On 15 February 2018, Food Standards Australia New Zealand (FSANZ) released a paper designed to review and consider how the Food Standards Code (the Code) applies to a number of new breeding techniques (NBTs). Specifically, bearing in mind the Code definitions of ‘food produced using gene technology’ and ‘gene technology’, the paper asked:
- whether the current definitions remain fit-for-purpose given the emergence of newer
genetic modification (GM) techniques
- whether subjecting NBT-derived foods to pre-market safety assessment and approval
is justified in terms of risk.
The review did not consider labelling issues, although it is known that some in the community would welcome an end to the labelling of foods that have been derived using genetic modification.
Once the review is complete FSANZ will decide whether to prepare a proposal to amend the Code. Any subsequent proposal to amend the Code will be a separate process involving additional public consultation.
The NBTs being considered were set out in the paper according to the type of outcomes they produce in the genome of the organism from which the food for sale would be obtained.
1. The genome contains new DNA
2. The genome is unchanged by gene technology (designated as null segregants)
3. The genome changed but no new DNA (known as genome editing)
Elaine Attwood, on behalf of Consumers SA, put in a submission providing our views on the six questions posed in the paper. Some of the concerns expressed by Elaine were acknowledged in the Review’s Preliminary Report. For example on the questions posed concerning risk and safety, our submission said:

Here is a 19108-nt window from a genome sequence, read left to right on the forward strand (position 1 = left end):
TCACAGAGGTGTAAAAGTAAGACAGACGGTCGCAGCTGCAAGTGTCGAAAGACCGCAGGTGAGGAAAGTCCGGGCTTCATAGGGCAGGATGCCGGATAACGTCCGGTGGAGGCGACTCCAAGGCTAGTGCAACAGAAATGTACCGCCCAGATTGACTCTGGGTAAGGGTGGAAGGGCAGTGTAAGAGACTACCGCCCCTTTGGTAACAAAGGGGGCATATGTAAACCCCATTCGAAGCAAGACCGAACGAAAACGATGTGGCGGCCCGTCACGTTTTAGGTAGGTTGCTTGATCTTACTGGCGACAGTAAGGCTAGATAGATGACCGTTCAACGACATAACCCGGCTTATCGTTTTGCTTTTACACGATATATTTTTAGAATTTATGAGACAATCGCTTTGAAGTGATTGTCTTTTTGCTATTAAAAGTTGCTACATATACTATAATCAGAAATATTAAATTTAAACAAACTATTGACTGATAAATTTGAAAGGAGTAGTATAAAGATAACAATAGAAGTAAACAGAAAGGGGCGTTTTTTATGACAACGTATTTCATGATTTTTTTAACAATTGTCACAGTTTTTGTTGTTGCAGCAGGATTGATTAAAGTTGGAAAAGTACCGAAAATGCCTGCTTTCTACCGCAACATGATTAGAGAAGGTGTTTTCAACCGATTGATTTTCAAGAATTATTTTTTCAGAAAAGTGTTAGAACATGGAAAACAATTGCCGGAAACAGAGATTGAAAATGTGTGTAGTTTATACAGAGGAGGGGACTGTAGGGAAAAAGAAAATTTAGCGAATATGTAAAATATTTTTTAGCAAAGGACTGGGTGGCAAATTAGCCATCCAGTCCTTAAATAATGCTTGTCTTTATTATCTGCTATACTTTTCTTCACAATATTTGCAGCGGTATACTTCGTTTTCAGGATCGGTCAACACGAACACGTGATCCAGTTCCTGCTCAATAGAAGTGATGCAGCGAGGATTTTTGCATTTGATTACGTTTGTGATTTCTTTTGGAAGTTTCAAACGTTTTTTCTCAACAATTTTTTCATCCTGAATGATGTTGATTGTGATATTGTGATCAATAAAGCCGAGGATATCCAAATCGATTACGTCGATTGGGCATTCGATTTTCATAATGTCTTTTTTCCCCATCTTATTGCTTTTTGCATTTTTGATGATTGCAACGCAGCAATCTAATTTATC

‘NBTs are still not fully understood and/or their consequences fully known. Therefore it is essential that any application to use NBTs in the production of food for humans and animals should be considered on a case-by-case basis, as is the present situation.’
Similarly, on the issue of the genome containing new DNA, CSA’s comments were:
‘Whenever and wherever a new piece of DNA is inserted unto the genome, pre-market safety assessment and approval for any food for sale from it should be required. There should be no exceptions.’
A selection of views from other submitters are also mentioned in the Preliminary Report.
Although labelling of GM food was not to be addressed in the paper, many submitters raised it as a concern. The following comment is an example from one person with regard to labelling:
‘It is essential that all forms of genetic modification including CRISPR and ZFN are subject to regulatory control and are thoroughly tested for safety and unwanted effects before being approved for use. In the case of GM food material including ingredients, labelling of the GM content should be mandatory, to give consumers the choice of purchasing or not. There are various justifiable reasons for people to avoid GM food: many are unconvinced of their safety and lack of long-term effects, others find GM techniques abhorrent in principle.’
The consultation paper: Food derived using new breeding techniques, is available from the FSANZ website at:
The Preliminary Report is available from the FSANZ website at:
Elaine anticipates that a final report, including recommendations informed by the consultation process, will be released in early 2019.